Date: Fri, 26 Jul 2002 13:45:16 +0000 From: "Joel Plutchak" <plutchak at hotmail.com> Subject: Re: Beer Road Trip (Portland OR) "Terry L. Wilmoth" <tbear6 at fuse.net> wrote: >Two musts in Portland: 1) Bridgeport Brewing. If you visit only one >brewery in Portland, make it Bridgeport. 2) The Horse Brass Pub -> >the local outlet for Full Sail Brewing (Full Sail is located in Hood River, >OR in the Columbia River Gorge about an hour's drive east of Portland >well worth the drive, but if you can't, go to the Horse Brass, better >yet, do both) > >Bridgeport is beer Nirvana, Full Sail is damn close IMHO. ACKKKK! I suspect you may get a bit of feedback on this matter. Most egregious is assigning the Horse Brass some sort of relationship with Full Sail. That's simply not true. The Horse Brass is a wonderful place to find a large variety of well-kept beer-- local, regional, domestic, and imported-- on cask, in kegs, and in bottles. It's owned by Don Younger, who also owns Belmont Station[*], the excellent bottle shop across the walkway from the Horse Brass. IMO if you had only one stop in Portland it would hands down be the Horse Brass Pub, with an obligatory saunter over to Belmont Station for a few "hotel beers." I just got back from what's becoming an annual trip to Portland and the highlight of this trip was sitting at the Horse Brass bar with a couple friends chatting with Don Younger himself over beers like J.W. Lees Hrvest Ale gravity-dispensed from a wooden keg, Harveston's Old Engine Oil hand-pumped from a cask, etc. The Full Sail Pilsner Room is what you seem to have gotten confused with the Horse Brass. It has a location at the southernmost end of the west downtown-y area right on the river. It's a brewpub that features their own beer, Full Sail brews from the main brewery in Hood River, and a couple-three dozen guest beers. I thoroughly enjoy visiting The Pilsner Room, though the service outside is often molasses-slow and prone to errors-- sit at the bar inside, or at least order every other beer directly from the bar. This is another place I try not to miss if in town. Bridgeport Brewing is nice, and always has a small selection of decent beers on, but I don't think they do any guest beers, and since they were bought by a big, non-local concern some years back seem to harken more to the bottom line than to brewing cutting edge craft beer. E.g., when I was there they had no barleywine available. Rumor has it they either (a) stopped brewing it for "space concerns", or (b) will only be brewing it every few years because "that's how long it lasts." Gee, maybe if they brought it to festivals like the OBF or put it on in small-volume kegs at the brewery they'd sell more. (Do you sense my disappointment at not being able to enjoy their barleywine this year? ;-) Bridgeport, to me, isn't a "must-see" in Portland. Do try their ubiquitous IPA on cask at The Horse Brass, or Higgins (a short stroll from The Pilsner Room; also recommended over Bridgeport), and if you do make it to the brewery have some porter with some of their pizza. And give 'em a hard time about the barleywine. :-) Portland is really a beer-savvy city, and even the smallest bar or pizza joint will have a good local tap or two. It's hard to go wrong, but I'd put the Horse Brass Pub at the top of the list. [*] See <http://www.horsebrass.com/> & follow the links. Joel Plutchak Beer-bereft in small-town East-central Illinois Return to table of contents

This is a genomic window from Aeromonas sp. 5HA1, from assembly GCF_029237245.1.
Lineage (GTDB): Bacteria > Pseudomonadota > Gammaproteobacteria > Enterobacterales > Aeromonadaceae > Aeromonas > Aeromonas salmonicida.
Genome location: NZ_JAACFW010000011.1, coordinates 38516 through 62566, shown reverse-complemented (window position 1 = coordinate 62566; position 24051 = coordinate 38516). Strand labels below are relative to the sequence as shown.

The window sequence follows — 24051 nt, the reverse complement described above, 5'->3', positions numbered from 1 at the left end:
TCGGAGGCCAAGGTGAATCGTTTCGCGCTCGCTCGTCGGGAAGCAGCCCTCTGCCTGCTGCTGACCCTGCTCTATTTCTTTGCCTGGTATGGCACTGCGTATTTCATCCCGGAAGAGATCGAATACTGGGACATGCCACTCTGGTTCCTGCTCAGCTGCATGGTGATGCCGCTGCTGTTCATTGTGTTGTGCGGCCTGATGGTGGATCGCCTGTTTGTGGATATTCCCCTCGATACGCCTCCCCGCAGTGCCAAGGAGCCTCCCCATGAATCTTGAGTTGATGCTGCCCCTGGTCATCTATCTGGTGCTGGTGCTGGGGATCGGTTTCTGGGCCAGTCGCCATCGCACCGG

Date: Fri, 26 Jul 2002 07:03:12 -0700 (PDT) From: Paul Kensler <paul_kensler at yahoo.com> Subject: re: sanitizer Jim Steinbrunner described a very efficient sanitizer-saving process and later in the same digest, Victor Franklin asked: "Does sanitizer ever go bad? I have some unfinished iodine, which is about two years old." Jim, I'd recommend getting those iodine test strips as you suggested, just to make sure you've got enough iodine in solution to keep the job getting done or at least keep an eye on the color. Victor, you especially might want to get some of these test strips since your iodophor has been kept in a hot garage. They look like pH test papers but they tell you how many ppm iodine is in solution. Then again, I'm not sure how much test strips cost - it might just be cheaper to buy some fresh sanitizer. Long self-indulgent story: I once bought a gallon jug of iodophor (it was really cheap) and I thought it would be the last iodophor I would ever buy even though I generally mix the solution on the strong side, 25ppm. Eventually after 3 or 4 years, I noticed that my iodine solutions just didn't seem very dark - they kept getting lighter and lighter. I did some research and read that iodine readily evaporates but they put some sort of binding agent in the iodophor to keep it in the liquid. The binding agent slows the evaporation process but doesn't stop it. So, a solution of iodophor will lose its iodine eventually over time - apparently, the iodine in my iodophor had been evaporating over the course of a few years, gradually making it weaker and therefore putting less iodine into my sanitizing solution. What's more, the binding agents in the iodophor are apparently pretty attractive to various bacteria - so not only will the sanitizing solution lose its sanitizing ability, but it becomes a breeding ground for bacteria. Since then, I've switched to Star San (which doesn't evaporate) and been using a system darn-near identical to Jim's - I keep reusing and reusing the same solution, topping up with fresh whenever necessary, or siphoning the clean solution off any solids that manage to get in there and settle out (hop bits, plastic bits, laundry room lint, dog hair, my glasses...). It sure is handy to have a bucket of sanitizer around at all times! Also, Star San seems to do a better job of penetrating any left over motor oil when you ferment in an old Chevy engine block ;-) ...sorry, couldn't resist. Hope this helps, Paul Kensler Gaithersburg, MD Return to table of contents